Getting products on Wal-Mart shelves is still thought of as reaching the Holy Grail for many suppliers, but the journey can be long and challenging in what is a highly competitive retail landscape, according to veteran suppliers who spoke recently at the Fast Start supplier summit held in Bentonville.

Derek Ridenoure, a national account manager for CF Sauer, said when talking with buyers the focus is always on the customer. He said staying true to founder Sam Walton’s mantra — the customer is always first — buyer teams always have the customer in mind.

Ridenoure spent 12 years at Wal-Mart, working in operations and asset management for the retail giant until 2006. He said the days of merchants “stacking it deep and selling it cheap” are long gone for the retail giant as the power has shifted toward the customer.

“Customers spend 21 seconds in front of a category and in that time they make up their mind about what they are going to buy,” he said. “If you are not fast from a supplier perspective, if your packaging doesn’t stand out, or it doesn’t catch a consumer’s eye, how are you going to compete?”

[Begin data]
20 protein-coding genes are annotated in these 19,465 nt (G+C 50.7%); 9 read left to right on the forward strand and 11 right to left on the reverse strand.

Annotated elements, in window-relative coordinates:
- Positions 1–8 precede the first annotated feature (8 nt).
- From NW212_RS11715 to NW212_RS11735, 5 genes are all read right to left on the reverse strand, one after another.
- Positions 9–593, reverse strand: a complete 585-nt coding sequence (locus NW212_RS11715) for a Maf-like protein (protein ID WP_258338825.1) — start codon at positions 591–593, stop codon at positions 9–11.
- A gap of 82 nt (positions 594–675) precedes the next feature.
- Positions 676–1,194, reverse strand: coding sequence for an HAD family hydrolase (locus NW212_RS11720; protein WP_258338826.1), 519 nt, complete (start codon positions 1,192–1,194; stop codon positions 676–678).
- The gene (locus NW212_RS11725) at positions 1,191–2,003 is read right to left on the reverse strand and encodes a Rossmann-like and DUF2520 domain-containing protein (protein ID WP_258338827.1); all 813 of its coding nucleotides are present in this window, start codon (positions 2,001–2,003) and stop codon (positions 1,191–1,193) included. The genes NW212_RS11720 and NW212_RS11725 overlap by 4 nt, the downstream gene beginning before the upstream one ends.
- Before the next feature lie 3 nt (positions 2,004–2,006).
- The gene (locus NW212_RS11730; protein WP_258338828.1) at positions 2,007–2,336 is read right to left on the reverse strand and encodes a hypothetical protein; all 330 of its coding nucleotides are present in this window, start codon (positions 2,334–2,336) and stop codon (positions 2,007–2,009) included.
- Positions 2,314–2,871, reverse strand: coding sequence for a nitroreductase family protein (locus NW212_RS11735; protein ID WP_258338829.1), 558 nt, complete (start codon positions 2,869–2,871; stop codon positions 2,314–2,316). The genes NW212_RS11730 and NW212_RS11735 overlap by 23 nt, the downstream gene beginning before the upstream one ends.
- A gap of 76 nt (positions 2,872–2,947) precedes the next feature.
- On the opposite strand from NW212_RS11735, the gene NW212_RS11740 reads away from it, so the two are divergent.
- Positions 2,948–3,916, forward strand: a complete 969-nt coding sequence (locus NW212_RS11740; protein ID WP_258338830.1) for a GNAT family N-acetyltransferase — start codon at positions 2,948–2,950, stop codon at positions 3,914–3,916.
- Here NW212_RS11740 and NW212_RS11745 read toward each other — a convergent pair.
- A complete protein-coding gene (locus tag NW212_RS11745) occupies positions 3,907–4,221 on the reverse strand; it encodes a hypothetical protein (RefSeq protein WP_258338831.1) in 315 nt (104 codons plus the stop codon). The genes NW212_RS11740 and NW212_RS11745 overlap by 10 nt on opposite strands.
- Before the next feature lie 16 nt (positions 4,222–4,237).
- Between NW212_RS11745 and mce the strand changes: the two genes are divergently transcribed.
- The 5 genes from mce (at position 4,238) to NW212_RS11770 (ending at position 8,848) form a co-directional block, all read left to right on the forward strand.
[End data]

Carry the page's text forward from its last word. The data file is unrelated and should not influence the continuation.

He said consumers often don’t even read the packaging. They just rush in and get what they previously purchased. He said buyers know what customers are putting in their carts and that’s what they want on the shelves. He said that makes it hard for new products to get shelf space.

“Amazon, like them or hate them, created complete price transparency for the consumer and that’s changing the game. I was doing some remodeling at my home recently and I needed an item so I called a couple of local shops and was told it would be $185, plus $30 to get it here in three days. Amazon had it for $85 and I could get it the next day,” Ridenoure said.

“You are seeing Wal-Mart getting very competitive with Amazon, and quite frankly one thing Amazon has going for it the ease of doing business there. The Wal-Mart supplier agreement is something like 12 to 15 pages long, Amazon will let anyone do business there. I am not saying this is bad for Wal-Mart, but it’s a challenge,” he added.

Ridenoure said price transparency is forcing brick-and-mortar retailers to monitor margins to be competitive online. He said online penetration in the grocery category is 12% and 2% in fresh foods, and there is still a long way to go in these categories. But in apparel and electronics, those categories have moved online to the point where sales are weaker at brick and mortar.

Ridenoure told the new suppliers that Wal-Mart buyers have their annual evaluations every March and April and that is the time for suppliers to make sure their goals align with the buyers.

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